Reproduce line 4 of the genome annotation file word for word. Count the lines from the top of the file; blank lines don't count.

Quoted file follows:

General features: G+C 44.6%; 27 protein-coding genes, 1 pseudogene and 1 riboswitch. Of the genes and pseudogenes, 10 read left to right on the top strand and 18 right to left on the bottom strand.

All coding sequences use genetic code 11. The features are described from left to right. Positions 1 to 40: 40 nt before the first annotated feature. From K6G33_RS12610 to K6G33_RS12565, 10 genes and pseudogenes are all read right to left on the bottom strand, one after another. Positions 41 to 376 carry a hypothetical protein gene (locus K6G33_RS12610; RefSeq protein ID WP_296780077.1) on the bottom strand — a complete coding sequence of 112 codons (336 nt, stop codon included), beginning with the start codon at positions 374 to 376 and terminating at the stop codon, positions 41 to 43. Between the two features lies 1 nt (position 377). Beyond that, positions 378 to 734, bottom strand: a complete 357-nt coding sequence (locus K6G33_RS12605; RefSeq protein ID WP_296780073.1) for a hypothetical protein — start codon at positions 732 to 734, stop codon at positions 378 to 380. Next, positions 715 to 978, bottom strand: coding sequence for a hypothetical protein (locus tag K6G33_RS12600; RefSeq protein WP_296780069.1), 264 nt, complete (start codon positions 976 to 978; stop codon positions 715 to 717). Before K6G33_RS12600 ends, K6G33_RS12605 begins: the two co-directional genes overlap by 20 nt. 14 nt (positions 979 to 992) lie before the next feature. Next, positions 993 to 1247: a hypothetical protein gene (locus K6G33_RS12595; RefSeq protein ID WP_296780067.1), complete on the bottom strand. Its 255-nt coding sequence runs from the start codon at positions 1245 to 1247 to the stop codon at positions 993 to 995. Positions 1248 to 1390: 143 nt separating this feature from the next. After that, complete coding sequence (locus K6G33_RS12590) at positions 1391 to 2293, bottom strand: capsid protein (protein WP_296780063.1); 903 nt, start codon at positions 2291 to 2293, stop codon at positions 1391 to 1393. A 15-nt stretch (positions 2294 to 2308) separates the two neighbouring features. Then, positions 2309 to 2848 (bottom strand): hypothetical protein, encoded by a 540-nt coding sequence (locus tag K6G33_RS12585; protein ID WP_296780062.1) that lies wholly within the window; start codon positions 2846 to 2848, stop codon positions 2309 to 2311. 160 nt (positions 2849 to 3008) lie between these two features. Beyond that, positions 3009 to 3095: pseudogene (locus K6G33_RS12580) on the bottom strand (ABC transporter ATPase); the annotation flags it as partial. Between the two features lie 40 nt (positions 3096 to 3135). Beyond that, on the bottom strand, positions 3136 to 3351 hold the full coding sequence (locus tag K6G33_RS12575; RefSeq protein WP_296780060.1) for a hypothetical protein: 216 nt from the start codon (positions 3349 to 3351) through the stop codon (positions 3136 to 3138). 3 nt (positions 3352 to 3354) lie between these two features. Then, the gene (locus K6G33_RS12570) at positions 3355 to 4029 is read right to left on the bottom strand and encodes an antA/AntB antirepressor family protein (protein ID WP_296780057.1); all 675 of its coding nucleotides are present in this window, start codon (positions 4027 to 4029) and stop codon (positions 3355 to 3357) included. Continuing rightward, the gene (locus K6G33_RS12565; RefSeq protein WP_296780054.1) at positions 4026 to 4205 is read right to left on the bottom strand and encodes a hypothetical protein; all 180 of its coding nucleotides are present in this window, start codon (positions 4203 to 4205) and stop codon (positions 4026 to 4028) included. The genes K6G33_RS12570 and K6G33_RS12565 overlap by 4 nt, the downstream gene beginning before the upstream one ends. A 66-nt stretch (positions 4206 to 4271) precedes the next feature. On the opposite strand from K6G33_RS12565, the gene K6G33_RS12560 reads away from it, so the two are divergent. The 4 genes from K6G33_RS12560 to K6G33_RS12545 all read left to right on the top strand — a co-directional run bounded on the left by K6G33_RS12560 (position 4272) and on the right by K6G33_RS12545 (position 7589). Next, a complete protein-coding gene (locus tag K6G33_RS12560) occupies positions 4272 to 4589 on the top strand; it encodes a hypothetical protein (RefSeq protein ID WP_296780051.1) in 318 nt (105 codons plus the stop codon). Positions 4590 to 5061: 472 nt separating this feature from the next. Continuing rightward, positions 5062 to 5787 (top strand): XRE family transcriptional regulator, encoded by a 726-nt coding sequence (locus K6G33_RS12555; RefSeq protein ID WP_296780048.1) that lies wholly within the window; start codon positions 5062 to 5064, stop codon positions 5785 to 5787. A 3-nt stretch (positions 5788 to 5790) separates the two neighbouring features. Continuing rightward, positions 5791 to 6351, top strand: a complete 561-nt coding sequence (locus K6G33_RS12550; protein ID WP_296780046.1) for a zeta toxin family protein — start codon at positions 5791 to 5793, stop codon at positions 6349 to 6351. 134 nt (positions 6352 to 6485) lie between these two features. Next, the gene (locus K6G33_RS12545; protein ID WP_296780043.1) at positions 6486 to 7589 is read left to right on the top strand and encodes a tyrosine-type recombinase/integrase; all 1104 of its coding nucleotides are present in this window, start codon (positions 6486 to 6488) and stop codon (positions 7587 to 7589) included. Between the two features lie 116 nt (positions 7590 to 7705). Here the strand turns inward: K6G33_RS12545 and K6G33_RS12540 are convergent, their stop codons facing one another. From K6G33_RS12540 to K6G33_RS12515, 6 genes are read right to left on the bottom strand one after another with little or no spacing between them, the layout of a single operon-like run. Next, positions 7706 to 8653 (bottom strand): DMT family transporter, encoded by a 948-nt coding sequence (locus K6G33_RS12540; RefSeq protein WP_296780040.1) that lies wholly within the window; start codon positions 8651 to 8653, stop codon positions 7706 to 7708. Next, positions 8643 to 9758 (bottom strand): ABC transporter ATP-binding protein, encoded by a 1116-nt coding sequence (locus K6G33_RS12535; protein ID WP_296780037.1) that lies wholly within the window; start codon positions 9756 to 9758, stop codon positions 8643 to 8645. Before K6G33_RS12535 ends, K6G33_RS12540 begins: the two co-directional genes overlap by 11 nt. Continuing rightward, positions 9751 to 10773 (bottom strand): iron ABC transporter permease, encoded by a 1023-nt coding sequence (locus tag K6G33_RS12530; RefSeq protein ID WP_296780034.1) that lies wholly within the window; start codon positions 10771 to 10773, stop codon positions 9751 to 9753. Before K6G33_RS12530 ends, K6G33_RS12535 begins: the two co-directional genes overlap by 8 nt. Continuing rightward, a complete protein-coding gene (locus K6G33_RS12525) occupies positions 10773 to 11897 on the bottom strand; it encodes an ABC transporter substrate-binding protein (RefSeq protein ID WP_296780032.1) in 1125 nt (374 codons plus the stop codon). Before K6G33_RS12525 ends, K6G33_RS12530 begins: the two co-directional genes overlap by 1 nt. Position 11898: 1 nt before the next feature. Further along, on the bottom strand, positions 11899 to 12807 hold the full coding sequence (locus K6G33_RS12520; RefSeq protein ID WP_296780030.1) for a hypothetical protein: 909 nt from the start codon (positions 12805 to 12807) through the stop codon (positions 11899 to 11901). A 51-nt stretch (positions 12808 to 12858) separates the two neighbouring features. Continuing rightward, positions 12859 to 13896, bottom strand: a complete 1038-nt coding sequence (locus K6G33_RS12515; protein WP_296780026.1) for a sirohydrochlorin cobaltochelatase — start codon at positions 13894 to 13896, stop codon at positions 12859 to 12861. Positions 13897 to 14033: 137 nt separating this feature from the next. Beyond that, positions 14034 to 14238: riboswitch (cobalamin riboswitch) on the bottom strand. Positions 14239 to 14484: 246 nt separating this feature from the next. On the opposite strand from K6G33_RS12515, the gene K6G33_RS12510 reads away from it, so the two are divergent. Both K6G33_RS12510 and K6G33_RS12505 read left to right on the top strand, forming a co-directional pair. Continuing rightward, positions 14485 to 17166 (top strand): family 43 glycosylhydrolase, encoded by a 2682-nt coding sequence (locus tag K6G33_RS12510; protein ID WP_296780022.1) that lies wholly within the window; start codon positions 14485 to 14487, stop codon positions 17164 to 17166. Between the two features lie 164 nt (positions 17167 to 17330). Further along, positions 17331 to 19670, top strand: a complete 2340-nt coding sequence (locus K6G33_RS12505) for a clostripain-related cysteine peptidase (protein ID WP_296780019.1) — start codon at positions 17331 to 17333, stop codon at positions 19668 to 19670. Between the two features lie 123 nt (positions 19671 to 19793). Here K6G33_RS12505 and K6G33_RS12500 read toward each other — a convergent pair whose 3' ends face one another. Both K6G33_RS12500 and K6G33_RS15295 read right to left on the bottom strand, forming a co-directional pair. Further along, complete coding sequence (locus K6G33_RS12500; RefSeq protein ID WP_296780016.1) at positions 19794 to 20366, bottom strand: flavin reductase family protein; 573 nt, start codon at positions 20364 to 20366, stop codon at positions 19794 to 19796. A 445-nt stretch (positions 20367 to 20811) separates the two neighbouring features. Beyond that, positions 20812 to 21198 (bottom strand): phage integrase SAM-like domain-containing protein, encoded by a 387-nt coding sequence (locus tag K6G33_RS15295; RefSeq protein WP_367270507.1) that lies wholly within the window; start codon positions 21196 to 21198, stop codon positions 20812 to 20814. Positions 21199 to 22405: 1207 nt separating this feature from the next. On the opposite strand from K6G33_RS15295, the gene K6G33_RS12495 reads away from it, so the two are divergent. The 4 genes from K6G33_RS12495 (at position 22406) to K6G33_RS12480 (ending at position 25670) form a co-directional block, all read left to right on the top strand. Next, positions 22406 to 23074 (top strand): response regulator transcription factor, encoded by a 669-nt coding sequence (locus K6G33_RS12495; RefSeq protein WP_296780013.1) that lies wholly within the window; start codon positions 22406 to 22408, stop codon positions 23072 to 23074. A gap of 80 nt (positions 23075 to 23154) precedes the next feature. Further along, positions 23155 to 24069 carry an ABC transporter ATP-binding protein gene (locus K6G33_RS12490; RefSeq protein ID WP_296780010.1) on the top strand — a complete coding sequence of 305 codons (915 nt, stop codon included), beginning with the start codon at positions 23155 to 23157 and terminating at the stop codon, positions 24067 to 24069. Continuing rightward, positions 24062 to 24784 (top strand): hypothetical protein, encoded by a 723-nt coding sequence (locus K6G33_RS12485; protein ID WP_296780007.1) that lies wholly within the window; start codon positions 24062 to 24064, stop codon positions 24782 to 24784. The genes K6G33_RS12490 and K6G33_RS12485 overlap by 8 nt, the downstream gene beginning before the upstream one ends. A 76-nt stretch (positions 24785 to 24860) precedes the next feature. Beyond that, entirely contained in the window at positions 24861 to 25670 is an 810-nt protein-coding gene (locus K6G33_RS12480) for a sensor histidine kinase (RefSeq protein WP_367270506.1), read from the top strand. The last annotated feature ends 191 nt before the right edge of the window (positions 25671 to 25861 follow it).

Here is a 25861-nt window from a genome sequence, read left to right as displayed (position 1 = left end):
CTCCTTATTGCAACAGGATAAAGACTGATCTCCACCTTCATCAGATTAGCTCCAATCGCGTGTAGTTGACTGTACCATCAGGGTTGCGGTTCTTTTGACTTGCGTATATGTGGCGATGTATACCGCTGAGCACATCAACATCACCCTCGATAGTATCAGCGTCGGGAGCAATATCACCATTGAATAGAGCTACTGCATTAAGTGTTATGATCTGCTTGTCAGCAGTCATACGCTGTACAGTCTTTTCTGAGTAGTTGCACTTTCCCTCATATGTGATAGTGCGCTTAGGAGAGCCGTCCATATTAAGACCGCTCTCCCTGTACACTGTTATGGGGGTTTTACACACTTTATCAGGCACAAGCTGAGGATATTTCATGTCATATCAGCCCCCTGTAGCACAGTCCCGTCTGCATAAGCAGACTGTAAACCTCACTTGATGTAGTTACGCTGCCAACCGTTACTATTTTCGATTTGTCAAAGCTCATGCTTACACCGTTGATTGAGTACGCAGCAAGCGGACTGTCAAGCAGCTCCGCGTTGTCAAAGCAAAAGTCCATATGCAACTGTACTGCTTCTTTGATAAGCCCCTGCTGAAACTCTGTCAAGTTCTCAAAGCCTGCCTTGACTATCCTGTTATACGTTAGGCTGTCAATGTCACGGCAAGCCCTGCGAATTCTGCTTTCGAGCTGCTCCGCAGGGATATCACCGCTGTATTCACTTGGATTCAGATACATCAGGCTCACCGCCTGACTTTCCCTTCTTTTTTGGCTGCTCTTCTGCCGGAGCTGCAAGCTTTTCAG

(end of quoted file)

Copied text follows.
CTCCTTATTGCAACAGGATAAAGACTGATCTCCACCTTCATCAGATTAGCTCCAATCGCGTGTAGTTGACTGTACCATCAGGGTTGCGGTTCTTTTGACTTGCGTATATGTGGCGATGTATACCGCTGAGCACATCAACATCACCCTCGATAGTATCAGCGTCGGGAGCAATATCACCATTGAATAGAGCTACTGCATTAAGTGTTATGATCTGCTTGTCAGCAGTCATACGCTGTACAGTCTTTTCTGAGTAGTTGCACTTTCCCTCATATGTGATAGTGCGCTTAGGAGAGCCGTCCATATTAAGACCGCTCTCCCTGTACACTGTTATGGGGGTTTTACACACTTTATCAGGCACAAGCTGAGGATATTTCATGTCATATCAGCCCCCTGTAGCACAGTCCCGTCTGCATAAGCAGACTGTAAACCTCACTTGATGTAGTTACGCTGCCAACCGTTACTATTTTCGATTTGTCAAAGCTCATGCTTACACCGTTGATTGAGTACGCAGCAAGCGGACTGTCAAGCAGCTCCGCGTTGTCAAAGCAAAAGTCCATATGCAACTGTACTGCTTCTTTGATAAGCCCCTGCTGAAACTCTGTCAAGTTCTCAAAGCCTGCCTTGACTATCCTGTTATACGTTAGGCTGTCAATGTCACGGCAAGCCCTGCGAATTCTGCTTTCGAGCTGCTCCGCAGGGATATCACCGCTGTATTCACTTGGATTCAGATACATCAGGCTCACCGCCTGACTTTCCCTTCTTTTTTGGCTGCTCTTCTGCCGGAGCTGCAAGCTTTTCAG